Food & Drink
The Reign of Spain
Fifty years after its opening, Restaurante Tio Pepe endures.
at Tio Pepe’s, but none of the venerable Spanish restaurant’s tables are occupied, save for one. In the back of the cool, dimly lit subterranean dining room, two men sit at a round table, sharing a pasta dish with beef and mushrooms in a cream sauce—and memories. On this bright and blazingly hot August Saturday, the two are enjoying a “family meal” before the restaurant opens. (Lunch is still served during the week.)
The older of the two, Emiliano Sanz, has been working here since 1970, two years after his distant cousin, Pedro Sanz, opened it and summoned him from Madrid.
“I was 24,” says 72-year-old Emiliano, who now co-owns the Mt. Vernon restaurant. “Who doesn’t want to come to America?”
Five years later, in 1975, Oscar Galvis, newly arrived from Colombia, started as a busboy. Within eight months, he traded his gold jacket for the blue one worn by runners, and soon after that he donned the signature red coat that he still wears today as a waiter.
In the 50 years since it first opened on Dec. 26, 1968, precious little has changed at Restaurante Tio Pepe, its official name. Pedro, who presided over the kitchen during its glory days in the 1970s and ’80s, passed away in 1989, but the paella, cochinillo asado estilo Segovia (suckling pig), gazpacho, and of course, sangria, that have drawn diners for a half-century continue to intoxicate them today. The food—richly spiced, seasoned, and sauced and generously portioned, caloric consequences be damned—is prepared by Emiliano, a man who has devoted 48 years of his life to the place. It’s served by a staff that turns over once a generation, if that, and consumed in many of the original cavernous maze’s stone-walled and wood-paneled dining rooms. Ashtrays remain mounted above the urinals in the men’s bathroom, even though they haven’t been used in years.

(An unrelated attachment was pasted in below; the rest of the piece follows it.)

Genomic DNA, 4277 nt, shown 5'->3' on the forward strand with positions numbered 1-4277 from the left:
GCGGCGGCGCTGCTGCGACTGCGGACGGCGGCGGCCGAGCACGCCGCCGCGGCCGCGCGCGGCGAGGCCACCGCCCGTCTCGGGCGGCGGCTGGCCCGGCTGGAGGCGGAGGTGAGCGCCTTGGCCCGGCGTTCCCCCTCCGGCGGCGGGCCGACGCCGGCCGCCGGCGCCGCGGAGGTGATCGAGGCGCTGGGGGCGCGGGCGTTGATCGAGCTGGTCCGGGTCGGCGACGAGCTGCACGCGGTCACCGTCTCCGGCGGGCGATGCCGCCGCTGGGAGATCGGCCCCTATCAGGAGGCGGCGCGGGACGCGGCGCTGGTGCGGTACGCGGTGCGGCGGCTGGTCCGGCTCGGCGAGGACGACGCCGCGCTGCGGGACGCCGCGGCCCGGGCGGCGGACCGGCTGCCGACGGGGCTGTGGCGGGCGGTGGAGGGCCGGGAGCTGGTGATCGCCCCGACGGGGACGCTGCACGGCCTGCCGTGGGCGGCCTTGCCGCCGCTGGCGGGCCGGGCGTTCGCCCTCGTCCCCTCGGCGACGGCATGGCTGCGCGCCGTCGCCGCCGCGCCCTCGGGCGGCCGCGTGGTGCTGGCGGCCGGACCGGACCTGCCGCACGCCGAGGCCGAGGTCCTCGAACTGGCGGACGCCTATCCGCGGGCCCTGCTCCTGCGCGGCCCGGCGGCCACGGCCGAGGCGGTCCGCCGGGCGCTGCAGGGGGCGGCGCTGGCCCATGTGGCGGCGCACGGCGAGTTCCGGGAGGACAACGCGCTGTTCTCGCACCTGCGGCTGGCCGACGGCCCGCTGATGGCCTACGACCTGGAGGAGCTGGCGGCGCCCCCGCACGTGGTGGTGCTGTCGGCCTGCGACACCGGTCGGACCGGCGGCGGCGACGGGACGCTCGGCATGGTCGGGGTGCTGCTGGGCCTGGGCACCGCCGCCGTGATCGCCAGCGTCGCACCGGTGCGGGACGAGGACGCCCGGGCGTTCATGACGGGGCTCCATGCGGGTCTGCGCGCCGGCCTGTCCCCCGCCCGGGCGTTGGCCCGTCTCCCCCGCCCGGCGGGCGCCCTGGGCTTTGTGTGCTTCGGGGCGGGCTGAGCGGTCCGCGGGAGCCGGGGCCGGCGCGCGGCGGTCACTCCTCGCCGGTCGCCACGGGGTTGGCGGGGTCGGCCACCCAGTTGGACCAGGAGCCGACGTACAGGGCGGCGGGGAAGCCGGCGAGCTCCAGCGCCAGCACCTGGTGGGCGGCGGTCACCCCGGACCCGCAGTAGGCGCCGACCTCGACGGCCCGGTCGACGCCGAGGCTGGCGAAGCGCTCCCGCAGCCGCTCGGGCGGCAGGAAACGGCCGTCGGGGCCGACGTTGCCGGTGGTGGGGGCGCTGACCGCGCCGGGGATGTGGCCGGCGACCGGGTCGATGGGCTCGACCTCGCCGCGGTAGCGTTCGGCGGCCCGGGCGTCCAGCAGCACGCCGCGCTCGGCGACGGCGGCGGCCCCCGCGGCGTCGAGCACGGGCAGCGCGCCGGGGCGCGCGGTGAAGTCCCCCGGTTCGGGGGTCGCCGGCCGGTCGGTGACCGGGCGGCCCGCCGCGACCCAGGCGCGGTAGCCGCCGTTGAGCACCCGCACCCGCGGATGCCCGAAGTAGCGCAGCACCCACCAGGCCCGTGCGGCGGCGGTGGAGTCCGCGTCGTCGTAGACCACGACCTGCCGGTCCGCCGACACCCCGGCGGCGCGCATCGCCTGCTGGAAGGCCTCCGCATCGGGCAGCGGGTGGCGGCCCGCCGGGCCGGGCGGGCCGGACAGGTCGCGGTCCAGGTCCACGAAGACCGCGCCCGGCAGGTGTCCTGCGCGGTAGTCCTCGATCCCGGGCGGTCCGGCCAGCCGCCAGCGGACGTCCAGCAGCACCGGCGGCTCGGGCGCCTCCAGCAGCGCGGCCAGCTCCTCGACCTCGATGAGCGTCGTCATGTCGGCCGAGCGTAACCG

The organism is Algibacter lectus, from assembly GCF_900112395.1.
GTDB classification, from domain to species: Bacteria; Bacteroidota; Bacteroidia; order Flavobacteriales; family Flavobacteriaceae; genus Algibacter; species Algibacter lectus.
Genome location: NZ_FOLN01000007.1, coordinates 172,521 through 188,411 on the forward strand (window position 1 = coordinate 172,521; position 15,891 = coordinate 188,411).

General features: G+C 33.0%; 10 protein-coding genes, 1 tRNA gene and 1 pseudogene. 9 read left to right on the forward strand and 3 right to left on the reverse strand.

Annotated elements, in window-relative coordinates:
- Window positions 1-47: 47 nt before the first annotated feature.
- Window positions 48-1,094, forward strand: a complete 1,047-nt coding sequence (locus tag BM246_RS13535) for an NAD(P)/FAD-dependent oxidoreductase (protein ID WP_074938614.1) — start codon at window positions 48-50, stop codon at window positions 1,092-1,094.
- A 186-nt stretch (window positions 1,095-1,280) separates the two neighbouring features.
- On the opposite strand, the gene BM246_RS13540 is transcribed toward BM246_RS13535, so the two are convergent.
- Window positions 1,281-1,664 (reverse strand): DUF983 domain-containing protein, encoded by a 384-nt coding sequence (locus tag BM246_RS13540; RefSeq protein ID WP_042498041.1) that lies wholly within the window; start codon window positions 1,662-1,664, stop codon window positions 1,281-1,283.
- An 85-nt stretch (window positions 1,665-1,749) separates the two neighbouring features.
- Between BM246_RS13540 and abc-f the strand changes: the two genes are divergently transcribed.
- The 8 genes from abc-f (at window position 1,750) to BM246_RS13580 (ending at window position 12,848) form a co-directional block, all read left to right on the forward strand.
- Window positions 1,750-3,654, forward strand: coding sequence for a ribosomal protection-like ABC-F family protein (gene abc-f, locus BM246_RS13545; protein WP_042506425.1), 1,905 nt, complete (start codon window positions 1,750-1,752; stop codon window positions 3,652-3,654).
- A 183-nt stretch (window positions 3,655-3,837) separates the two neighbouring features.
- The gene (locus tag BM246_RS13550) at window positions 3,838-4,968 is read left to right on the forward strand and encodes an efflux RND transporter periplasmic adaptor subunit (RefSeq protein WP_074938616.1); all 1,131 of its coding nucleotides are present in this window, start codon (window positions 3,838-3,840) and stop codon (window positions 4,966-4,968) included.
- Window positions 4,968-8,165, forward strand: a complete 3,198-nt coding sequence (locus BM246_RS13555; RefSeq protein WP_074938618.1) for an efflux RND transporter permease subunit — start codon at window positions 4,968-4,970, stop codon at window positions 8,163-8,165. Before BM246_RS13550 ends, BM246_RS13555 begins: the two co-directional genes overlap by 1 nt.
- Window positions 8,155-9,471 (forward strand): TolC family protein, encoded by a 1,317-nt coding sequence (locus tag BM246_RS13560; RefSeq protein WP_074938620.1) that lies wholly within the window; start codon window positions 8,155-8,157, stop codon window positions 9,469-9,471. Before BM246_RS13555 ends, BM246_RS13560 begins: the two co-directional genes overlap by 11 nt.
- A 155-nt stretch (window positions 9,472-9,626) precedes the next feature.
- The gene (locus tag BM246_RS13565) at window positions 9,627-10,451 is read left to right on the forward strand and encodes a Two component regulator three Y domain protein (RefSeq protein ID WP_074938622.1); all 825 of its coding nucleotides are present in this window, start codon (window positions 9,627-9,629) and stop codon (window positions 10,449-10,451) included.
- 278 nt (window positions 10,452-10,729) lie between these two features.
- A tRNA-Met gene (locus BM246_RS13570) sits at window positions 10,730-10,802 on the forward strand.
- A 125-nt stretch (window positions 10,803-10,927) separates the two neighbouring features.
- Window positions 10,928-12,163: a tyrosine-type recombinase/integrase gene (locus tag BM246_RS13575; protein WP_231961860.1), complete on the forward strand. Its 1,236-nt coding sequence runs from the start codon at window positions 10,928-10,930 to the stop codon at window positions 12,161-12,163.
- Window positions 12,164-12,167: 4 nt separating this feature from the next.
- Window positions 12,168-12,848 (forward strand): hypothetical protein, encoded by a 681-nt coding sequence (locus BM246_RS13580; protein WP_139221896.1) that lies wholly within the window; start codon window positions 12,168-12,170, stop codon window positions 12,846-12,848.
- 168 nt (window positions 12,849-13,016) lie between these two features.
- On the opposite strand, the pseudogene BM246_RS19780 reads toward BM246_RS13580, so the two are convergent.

“The only change is us,” Emiliano says.
“We got old,” Galvis, 65, replies with a hearty laugh.
Fifty may be middle-aged for most of us, but it’s downright antediluvian by restaurant standards. Culinary tastes evolve; populations shift, age, and transform; what was once cutting-edge suddenly feels stale. In the midst of this reality, Tio Pepe’s has thrived, withstanding the migration of diners away from downtown toward Harbor East, Hampden, and a host of other newer, hotter ’hoods. Its heyday—when it stood with giants such as Marconi’s, the Chesapeake, Haussner’s, and The Prime Rib (the only one that remains) has passed—but the present is pretty dulce.